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What If I Have Hepatitis C?

hrc_hcv_brochure_2-up_english_page_6If you have hepatitis C, there are a lot of things you can do to keep your liver healthy.

  • Get vaccinated against hepatitis A and B viruses. Hepatitis A in particular can be dangerous for people who already have hepatitis C.
  • You may want to cut back on alcohol, since drinking alcohol greatly increases your risk of developing cirrhosis.
  • Try to have a balanced diet, including some fresh fruits and vegetables once in a while.
  • Review your medication and supplements, some over-the-counter, prescribed medications, and herbal supplements may be hard on your liver.
  • There are tests to monitor liver function, and tests to see whether the virus has done any damage to the liver.
  • There is a cure for hepatitis C!

Treatment for Hepatitis C

There have been new advances in treatment for hepatitis C, including highly effective medications that show the majority of people can be cured. Treatment is also easier than in the past because it usually involves pills only (no injections), there are fewer side effects, and treatment typically takes only 8–12 weeks.

Hepatitis C Treatment: Things to Consider
• There is a good chance treatment can cure hepatitis C, meaning after treatment, the virus is no longer present in your body. If you’re cured, you can no longer pass the virus onto others, but it’s important to take steps to prevent getting re-infected.

• Treatment works best when you take all of the pills on schedule. If you skip or miss some pills, treatment may not cure you. Think about how you can adhere to your medications before starting treatment.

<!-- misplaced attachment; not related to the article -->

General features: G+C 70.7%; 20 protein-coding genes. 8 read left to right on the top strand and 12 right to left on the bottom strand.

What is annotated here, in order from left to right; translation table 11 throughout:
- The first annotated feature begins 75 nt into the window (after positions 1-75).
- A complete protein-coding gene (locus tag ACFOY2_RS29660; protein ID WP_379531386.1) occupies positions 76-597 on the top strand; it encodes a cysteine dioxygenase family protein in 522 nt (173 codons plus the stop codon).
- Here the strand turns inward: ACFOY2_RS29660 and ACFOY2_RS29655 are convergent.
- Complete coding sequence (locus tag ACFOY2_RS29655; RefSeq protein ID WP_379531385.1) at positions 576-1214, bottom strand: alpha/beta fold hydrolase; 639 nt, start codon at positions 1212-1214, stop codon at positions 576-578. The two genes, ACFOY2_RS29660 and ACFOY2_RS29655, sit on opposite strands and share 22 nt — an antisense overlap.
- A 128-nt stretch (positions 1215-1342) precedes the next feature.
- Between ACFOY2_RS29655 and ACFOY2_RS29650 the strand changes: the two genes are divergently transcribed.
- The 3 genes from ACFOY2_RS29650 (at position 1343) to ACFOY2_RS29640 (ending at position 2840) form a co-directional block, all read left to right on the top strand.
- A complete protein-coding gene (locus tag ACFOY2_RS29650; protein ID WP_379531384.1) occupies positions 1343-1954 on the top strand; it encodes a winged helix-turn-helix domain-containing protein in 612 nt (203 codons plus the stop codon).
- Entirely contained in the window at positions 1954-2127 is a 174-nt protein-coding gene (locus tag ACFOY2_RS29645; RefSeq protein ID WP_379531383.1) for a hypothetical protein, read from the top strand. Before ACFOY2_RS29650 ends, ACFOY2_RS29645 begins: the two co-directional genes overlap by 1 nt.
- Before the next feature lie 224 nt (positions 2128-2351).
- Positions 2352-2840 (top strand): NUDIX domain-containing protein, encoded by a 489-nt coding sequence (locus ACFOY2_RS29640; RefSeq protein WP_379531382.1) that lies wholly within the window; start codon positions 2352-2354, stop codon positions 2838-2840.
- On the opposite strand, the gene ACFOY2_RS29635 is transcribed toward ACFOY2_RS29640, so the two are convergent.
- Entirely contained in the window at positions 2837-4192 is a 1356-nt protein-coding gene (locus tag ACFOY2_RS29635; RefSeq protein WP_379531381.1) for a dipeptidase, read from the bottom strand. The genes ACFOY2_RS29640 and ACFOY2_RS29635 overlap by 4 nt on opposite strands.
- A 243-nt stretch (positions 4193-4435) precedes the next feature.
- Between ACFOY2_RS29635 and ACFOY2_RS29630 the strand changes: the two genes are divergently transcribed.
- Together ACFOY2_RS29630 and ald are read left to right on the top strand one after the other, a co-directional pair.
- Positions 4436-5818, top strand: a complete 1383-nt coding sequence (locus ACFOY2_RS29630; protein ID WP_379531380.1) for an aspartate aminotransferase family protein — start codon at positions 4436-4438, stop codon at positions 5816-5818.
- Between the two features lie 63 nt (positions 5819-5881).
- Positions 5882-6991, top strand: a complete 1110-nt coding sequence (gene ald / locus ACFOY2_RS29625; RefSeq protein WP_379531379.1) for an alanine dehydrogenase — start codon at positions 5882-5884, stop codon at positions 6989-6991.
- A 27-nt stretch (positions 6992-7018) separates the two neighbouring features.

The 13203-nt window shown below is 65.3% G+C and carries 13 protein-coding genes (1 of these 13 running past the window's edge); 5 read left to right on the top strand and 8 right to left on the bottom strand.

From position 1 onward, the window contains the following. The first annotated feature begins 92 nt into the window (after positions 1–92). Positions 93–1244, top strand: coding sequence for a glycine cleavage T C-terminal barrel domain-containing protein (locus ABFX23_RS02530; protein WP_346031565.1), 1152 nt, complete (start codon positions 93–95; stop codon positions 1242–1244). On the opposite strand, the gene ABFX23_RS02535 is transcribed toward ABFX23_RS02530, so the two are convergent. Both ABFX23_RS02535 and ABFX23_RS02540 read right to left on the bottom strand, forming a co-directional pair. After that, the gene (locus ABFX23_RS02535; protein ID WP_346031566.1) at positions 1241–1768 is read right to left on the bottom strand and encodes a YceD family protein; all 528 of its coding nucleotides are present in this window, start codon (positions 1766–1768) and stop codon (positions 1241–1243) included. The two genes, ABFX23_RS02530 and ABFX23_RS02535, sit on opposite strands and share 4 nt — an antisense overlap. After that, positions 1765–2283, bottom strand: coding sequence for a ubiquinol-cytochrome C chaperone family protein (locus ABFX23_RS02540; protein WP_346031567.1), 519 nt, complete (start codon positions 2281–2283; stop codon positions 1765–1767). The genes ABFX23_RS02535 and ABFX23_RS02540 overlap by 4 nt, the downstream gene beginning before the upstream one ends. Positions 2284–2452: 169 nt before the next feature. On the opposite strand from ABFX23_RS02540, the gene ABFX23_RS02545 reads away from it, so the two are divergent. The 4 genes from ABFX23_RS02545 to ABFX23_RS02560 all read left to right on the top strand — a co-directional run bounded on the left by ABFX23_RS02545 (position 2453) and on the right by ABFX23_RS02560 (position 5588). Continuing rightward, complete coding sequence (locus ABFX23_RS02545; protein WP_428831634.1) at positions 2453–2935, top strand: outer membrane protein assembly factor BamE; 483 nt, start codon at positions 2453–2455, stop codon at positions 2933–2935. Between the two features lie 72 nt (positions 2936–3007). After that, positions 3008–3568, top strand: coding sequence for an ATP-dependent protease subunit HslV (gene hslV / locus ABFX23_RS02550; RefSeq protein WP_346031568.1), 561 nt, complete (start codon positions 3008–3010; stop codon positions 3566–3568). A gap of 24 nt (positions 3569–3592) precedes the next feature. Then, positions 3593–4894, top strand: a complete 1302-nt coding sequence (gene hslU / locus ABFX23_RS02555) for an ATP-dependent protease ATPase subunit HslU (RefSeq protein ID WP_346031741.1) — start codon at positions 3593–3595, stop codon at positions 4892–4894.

• If you are HIV-positive, getting treated for hepatitis C can improve your overall health, make your HIV medications more effective, and increase HIV treatment options.

• Some people may be initially denied access to treatment based on drug or alcohol use or degree of liver damage. If you are denied access to treatment by your insurance company, you have the right to an appeal!

Living with HIV and Hepatitis C

If you have HIV and hepatitis C, you may be at greater risk for liver inflammation and scarring. There are things you can do to stay healthy, such
as getting routine follow ups with your doctor, taking all HIV medications as prescribed, and getting treated for hepatitis C.

HIV Medications and Hepatitis C
Talk to your doctor about all medications you’re taking because HIV medications may need to be adjusted for people who have hepatitis C.  Adhering to your HIV treatment can raise CD4 levels, improve immune function, and prevent liver-related complications from hepatitis C.

Hepatitis C Treatment and HIV
New hepatitis C medications show high cure rates in people co-infected with HIV, although treatment may take longer (up to 24 weeks), and your HIV medications may need to be adjusted while you’re being treated.

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